To reign is worth ambition though in Hell:
Better to reign in Hell, then serve in Heav’n
(Paradise Lost, 1.262–3)

is countered by Adam’s

Henceforth I learne, that to obey is best [.] (12.561)

with an echo of Lucretius’s

ut satius multo iam sit parere quietum,
quam regere imperio res velle et regna tenere. (5.1129–30)

Adam is responding to a vision of infinite space,

all abyss,
Eternitie, whose end no eye can reach. (12.555–6)

Hutchinson rendered the passage in Lucretius, which comes as the poet narrates the transition from monarchy to constitutional rule, as

tis much better to obey,
And in a subjects humble state to stand,
Then to enjoy a crowne and vast command.60

Hutchinson, who had herself transcribed Denham’s translations from Virgil, knew that Lucretius’s 5.1130 had been reworked in Anchises’s celebrated address to Aeneas: tu regere imperio populos, Romane, memento (Aeneid, 6.851). Lucretius’s version was pointedly anti-imperial, and Hutchinson closely imitated this passage from Lucretius’s fifth book in an anti-Augustan poem of her own.61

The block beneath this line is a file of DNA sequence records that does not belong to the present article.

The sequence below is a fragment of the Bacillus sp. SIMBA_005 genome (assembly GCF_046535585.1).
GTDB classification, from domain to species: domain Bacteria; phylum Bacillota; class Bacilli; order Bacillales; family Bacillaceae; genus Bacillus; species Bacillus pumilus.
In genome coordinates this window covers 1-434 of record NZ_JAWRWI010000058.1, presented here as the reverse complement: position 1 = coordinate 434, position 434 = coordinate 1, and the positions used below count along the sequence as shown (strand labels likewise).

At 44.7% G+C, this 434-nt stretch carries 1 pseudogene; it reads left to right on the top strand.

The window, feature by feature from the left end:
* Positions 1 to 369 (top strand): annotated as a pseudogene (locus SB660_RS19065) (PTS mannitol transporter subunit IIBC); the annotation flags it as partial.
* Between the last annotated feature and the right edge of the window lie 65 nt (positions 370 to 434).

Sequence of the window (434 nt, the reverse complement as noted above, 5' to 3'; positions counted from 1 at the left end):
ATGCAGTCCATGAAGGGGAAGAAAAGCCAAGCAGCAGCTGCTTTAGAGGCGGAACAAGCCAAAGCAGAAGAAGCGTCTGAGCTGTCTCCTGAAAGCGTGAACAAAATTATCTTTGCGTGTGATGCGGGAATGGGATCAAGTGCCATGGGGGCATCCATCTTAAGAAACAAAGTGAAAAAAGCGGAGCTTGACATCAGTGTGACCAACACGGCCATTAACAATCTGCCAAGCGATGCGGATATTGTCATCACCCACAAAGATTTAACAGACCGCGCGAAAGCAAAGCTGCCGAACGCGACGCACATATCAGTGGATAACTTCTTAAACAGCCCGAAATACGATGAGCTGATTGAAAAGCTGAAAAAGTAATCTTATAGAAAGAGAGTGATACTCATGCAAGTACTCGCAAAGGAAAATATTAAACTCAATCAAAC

This brings us to a final aspect of the sublime: its possible gendered qualities. The Burkean opposition between the sublime and the beautiful easily lends itself to opposing masculine boldness to feminine charm. Studies of English republicanism have often argued that it exalted Machiavellian and specifically masculine virtù against a feminised monarchy, with Milton viewed as the ultimate masculinist.62 The Lucretian sublime has a masculine edge in the poem’s opening celebration of Epicurus’ intellectual victory as a military triumph. Margaret Cavendish increasingly moved away from Lucretian language, and one leading woman intellectual, Anne Conway, preferred a vitalist position to Epicurean materialism, and some feminist historians have found a gendered aspect in this preference.63 But many counter-arguments are possible. It was well known that in antiquity the Epicureans’ philosophical discussions were open to women, and Gassendi drew a parallel with a contemporary philosophising woman, Anna Maria van Schurman, who indeed invited him to write a treatise on women’s education.64 Lucretius’s military imagery is mustered precisely to contrast the empty glory of traditional imperial triumphs with the peaceful and private activity of mental exploration, and women could identify with this position. Marolles dedicated his translation to a leading woman intellectual and enthusiast for Lucretius, Queen Christina of Sweden. Epicurean materialism undercuts any absolute distinction between masculine animus and feminine anima, and between humans and animals. Adam’s question about the stars had after all been initiated by Eve, who had hinted at a cosmos more sublime than theistic bounds allowed. In that cosmic perspective, inequalities of the sexes might dwindle in significance, prompting Eve to hope that the apple will ‘render me more equal’ (9.823): this may be regarded as a different version from Raphael’s of nos exaequat caelo. In this case the parallel certainly indicates an unease on Milton’s part about female agency, as does the fact that Eve absents herself from the cosmic discussion with Raphael, even though he insists that she could have understood it. But women readers might respond differently. Another leading woman writer, Aphra Behn, certainly took inspiration from Lucretius’s phrase. In her poem to Thomas Creech, the translator of Lucretius, she declared that